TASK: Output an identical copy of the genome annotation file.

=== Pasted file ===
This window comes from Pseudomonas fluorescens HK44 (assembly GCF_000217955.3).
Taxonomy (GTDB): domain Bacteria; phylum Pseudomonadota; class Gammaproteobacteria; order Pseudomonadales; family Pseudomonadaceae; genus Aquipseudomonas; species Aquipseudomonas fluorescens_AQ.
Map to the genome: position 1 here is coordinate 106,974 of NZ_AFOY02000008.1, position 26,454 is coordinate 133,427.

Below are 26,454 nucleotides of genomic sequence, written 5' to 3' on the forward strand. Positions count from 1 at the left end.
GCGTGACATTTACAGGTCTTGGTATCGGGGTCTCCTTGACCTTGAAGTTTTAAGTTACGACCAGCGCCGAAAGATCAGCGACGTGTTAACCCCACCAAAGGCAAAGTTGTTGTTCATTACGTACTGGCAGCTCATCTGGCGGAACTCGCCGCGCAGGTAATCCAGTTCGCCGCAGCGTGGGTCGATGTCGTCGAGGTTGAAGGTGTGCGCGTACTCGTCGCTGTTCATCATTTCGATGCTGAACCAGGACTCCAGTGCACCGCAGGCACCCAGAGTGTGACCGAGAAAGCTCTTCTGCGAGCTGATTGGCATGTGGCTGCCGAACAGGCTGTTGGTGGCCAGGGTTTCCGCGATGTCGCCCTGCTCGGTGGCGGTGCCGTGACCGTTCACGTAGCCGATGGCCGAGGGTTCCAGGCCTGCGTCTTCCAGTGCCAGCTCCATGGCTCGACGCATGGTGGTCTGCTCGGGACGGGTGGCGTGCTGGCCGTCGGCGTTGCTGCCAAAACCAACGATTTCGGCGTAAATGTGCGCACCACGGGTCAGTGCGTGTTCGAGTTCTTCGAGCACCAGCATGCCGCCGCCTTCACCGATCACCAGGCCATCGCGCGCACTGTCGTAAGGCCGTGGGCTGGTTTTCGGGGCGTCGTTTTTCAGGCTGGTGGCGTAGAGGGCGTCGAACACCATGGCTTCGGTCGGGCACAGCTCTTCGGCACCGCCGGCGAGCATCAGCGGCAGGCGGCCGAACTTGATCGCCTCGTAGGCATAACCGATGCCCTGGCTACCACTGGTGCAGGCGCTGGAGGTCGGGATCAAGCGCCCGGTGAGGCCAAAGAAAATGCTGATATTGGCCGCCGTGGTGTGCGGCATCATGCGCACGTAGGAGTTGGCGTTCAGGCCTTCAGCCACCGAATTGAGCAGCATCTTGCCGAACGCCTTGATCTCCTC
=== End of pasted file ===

This window comes from Pseudomonas fluorescens HK44 (assembly GCF_000217955.3).
Taxonomy (GTDB): domain Bacteria; phylum Pseudomonadota; class Gammaproteobacteria; order Pseudomonadales; family Pseudomonadaceae; genus Aquipseudomonas; species Aquipseudomonas fluorescens_AQ.
Map to the genome: position 1 here is coordinate 106,974 of NZ_AFOY02000008.1, position 26,454 is coordinate 133,427.

Below are 26,454 nucleotides of genomic sequence, written 5' to 3' on the forward strand. Positions count from 1 at the left end.
GCGTGACATTTACAGGTCTTGGTATCGGGGTCTCCTTGACCTTGAAGTTTTAAGTTACGACCAGCGCCGAAAGATCAGCGACGTGTTAACCCCACCAAAGGCAAAGTTGTTGTTCATTACGTACTGGCAGCTCATCTGGCGGAACTCGCCGCGCAGGTAATCCAGTTCGCCGCAGCGTGGGTCGATGTCGTCGAGGTTGAAGGTGTGCGCGTACTCGTCGCTGTTCATCATTTCGATGCTGAACCAGGACTCCAGTGCACCGCAGGCACCCAGAGTGTGACCGAGAAAGCTCTTCTGCGAGCTGATTGGCATGTGGCTGCCGAACAGGCTGTTGGTGGCCAGGGTTTCCGCGATGTCGCCCTGCTCGGTGGCGGTGCCGTGACCGTTCACGTAGCCGATGGCCGAGGGTTCCAGGCCTGCGTCTTCCAGTGCCAGCTCCATGGCTCGACGCATGGTGGTCTGCTCGGGACGGGTGGCGTGCTGGCCGTCGGCGTTGCTGCCAAAACCAACGATTTCGGCGTAAATGTGCGCACCACGGGTCAGTGCGTGTTCGAGTTCTTCGAGCACCAGCATGCCGCCGCCTTCACCGATCACCAGGCCATCGCGCGCACTGTCGTAAGGCCGTGGGCTGGTTTTCGGGGCGTCGTTTTTCAGGCTGGTGGCGTAGAGGGCGTCGAACACCATGGCTTCGGTCGGGCACAGCTCTTCGGCACCGCCGGCGAGCATCAGCGGCAGGCGGCCGAACTTGATCGCCTCGTAGGCATAACCGATGCCCTGGCTACCACTGGTGCAGGCGCTGGAGGTCGGGATCAAGCGCCCGGTGAGGCCAAAGAAAATGCTGATATTGGCCGCCGTGGTGTGCGGCATCATGCGCACGTAGGAGTTGGCGTTCAGGCCTTCAGCCACCGAATTGAGCAGCATCTTGCCGAACGCCTTGATCTCCTC